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Governor to receive report on conflict

By Robert Kiplagat | April 16th 2020

A task force formed to investigate clan clashes in Narok County has blamed biased issuance of title deeds for the violence.

Most of the clashes have occurred along the Nkararo-Enosoen border. In its report, the task force formed by Governor Samuel Tunai also cited double allocation of land along the border as a trigger for the violence.

The team headed by Peter Nakola, a local cleric, took six months to file its report. The report at the same time blames government officials for issuing members of one clan with land documents while ignoring other clans, therefore fuelling the violence.

The report that was handed to Narok County Commissioner Samuel Kimiti on Tuesday, also revealed that besides land grievances, disputes over boundaries, and local political tensions have also fuelled the border row that has raged on since 1976.

Mr Kimiti will present the report to Tunai who will decide on how it will be implemented. Bishop Nakola said despite a meeting of elders and leaders from the warring Maasai clans being called to solve the dispute, the violence has not ceased.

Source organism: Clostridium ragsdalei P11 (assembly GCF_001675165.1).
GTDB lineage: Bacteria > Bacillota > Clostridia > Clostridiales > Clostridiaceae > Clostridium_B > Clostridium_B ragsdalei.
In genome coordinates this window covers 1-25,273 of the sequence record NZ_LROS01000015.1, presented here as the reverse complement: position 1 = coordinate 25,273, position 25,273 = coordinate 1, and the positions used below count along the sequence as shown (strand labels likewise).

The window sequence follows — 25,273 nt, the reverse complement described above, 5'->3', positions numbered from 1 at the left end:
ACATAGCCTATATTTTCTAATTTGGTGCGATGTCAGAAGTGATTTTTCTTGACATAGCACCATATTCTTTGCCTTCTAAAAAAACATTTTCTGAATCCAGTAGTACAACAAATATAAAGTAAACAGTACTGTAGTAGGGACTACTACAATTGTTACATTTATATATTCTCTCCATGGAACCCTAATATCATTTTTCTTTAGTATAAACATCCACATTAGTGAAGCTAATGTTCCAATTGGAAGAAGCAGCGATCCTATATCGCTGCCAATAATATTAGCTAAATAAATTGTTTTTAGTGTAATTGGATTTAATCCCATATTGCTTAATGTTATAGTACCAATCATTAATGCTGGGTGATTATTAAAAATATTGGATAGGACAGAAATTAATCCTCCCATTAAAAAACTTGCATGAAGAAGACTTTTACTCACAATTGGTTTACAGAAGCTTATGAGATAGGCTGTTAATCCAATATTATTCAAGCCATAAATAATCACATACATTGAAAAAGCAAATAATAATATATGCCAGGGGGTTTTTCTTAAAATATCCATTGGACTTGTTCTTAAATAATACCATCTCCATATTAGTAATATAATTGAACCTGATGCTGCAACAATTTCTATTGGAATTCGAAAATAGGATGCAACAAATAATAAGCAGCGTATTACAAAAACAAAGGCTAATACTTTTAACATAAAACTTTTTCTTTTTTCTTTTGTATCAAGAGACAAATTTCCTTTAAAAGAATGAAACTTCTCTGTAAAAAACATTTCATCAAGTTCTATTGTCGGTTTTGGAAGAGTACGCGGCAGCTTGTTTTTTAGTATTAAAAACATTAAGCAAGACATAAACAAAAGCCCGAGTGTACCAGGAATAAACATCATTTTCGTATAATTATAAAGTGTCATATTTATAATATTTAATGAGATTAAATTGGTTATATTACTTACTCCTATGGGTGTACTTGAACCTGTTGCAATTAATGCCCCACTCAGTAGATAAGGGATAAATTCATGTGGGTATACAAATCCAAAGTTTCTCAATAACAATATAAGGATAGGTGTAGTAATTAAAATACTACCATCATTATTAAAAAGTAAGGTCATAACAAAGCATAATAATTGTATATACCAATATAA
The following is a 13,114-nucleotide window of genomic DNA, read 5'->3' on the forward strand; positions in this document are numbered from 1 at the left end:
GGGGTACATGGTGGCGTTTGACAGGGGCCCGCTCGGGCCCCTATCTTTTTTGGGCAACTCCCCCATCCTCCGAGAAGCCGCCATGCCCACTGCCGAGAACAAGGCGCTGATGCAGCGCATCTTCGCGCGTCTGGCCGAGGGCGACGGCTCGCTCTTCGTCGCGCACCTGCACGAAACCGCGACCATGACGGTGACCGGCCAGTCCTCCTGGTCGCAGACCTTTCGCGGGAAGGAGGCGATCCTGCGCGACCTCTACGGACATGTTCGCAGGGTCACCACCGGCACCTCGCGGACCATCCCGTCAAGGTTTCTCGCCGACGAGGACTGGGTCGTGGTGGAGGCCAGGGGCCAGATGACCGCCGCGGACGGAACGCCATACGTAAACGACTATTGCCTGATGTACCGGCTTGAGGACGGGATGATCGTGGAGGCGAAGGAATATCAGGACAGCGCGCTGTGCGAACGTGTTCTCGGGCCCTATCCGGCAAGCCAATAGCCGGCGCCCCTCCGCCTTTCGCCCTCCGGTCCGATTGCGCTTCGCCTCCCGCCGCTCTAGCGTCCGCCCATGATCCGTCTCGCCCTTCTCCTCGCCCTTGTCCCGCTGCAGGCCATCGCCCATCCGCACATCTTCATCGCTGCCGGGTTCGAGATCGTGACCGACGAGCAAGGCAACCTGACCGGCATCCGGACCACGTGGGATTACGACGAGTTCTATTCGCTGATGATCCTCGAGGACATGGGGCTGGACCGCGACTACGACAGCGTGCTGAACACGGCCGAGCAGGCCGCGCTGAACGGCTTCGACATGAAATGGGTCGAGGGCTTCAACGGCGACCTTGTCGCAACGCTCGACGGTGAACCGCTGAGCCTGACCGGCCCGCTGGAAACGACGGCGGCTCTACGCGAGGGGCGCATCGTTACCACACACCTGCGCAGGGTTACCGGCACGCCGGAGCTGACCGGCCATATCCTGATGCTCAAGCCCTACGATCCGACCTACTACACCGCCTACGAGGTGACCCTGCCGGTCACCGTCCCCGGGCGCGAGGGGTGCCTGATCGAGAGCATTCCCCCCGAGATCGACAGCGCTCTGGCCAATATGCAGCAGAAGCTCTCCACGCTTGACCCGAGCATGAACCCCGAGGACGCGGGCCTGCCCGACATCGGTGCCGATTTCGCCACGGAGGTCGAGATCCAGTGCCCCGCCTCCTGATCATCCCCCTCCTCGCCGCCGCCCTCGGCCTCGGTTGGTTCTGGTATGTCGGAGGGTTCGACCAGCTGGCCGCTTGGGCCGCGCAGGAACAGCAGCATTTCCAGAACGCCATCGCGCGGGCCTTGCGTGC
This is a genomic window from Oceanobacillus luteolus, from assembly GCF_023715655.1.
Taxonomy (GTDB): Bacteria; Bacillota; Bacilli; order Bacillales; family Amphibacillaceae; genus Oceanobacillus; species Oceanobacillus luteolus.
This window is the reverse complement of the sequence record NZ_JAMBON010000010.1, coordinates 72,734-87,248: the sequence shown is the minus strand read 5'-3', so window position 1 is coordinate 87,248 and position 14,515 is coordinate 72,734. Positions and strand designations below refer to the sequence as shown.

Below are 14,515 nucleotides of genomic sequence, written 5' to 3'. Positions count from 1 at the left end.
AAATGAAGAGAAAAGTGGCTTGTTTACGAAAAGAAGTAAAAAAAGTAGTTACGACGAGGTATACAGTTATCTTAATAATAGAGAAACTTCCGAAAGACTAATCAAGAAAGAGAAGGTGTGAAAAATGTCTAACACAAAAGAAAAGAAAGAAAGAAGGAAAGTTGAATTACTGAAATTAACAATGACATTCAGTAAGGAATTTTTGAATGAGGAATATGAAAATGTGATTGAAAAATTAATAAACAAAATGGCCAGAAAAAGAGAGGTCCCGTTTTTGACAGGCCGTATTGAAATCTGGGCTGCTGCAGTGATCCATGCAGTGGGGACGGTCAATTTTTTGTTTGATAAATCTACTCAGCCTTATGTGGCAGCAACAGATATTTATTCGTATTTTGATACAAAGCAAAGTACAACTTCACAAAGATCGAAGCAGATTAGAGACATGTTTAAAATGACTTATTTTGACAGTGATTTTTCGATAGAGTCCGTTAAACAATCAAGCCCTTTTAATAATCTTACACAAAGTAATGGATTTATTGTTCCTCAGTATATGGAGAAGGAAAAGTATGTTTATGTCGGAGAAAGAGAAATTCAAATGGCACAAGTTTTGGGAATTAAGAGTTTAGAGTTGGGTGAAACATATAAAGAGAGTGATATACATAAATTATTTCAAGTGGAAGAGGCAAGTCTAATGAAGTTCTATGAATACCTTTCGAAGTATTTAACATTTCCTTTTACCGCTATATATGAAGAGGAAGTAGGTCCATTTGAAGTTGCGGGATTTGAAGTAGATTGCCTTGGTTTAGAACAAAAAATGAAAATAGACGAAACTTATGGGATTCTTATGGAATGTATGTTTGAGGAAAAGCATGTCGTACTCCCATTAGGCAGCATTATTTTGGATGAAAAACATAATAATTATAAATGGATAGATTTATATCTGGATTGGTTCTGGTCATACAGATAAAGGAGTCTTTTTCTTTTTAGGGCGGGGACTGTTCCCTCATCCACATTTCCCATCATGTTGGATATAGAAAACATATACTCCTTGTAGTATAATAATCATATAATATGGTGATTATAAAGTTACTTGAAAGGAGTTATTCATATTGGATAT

Last week, about 20 houses were torched in renewed clashes between the two clans over a 30-acre piece of land.

This prompted Rift Valley Regional Coordinator George Natembeya to impose a fresh curfew at the border which now runs from 4pm to 5am.

Mr Natembeya also revealed that the government has allocated Sh1.7 million for surveying and processing of titles in the area.

"Once each individual gets his title deed, then we shall be dealing with individuals not clans anymore," said Natembeya.

The task force was also assertive that local politics that fuel the conflict need to be controlled.

"Some politicians are taking advantage of the conflict to spread hate messages," said John Mpurkoi, the secretary to the task force.

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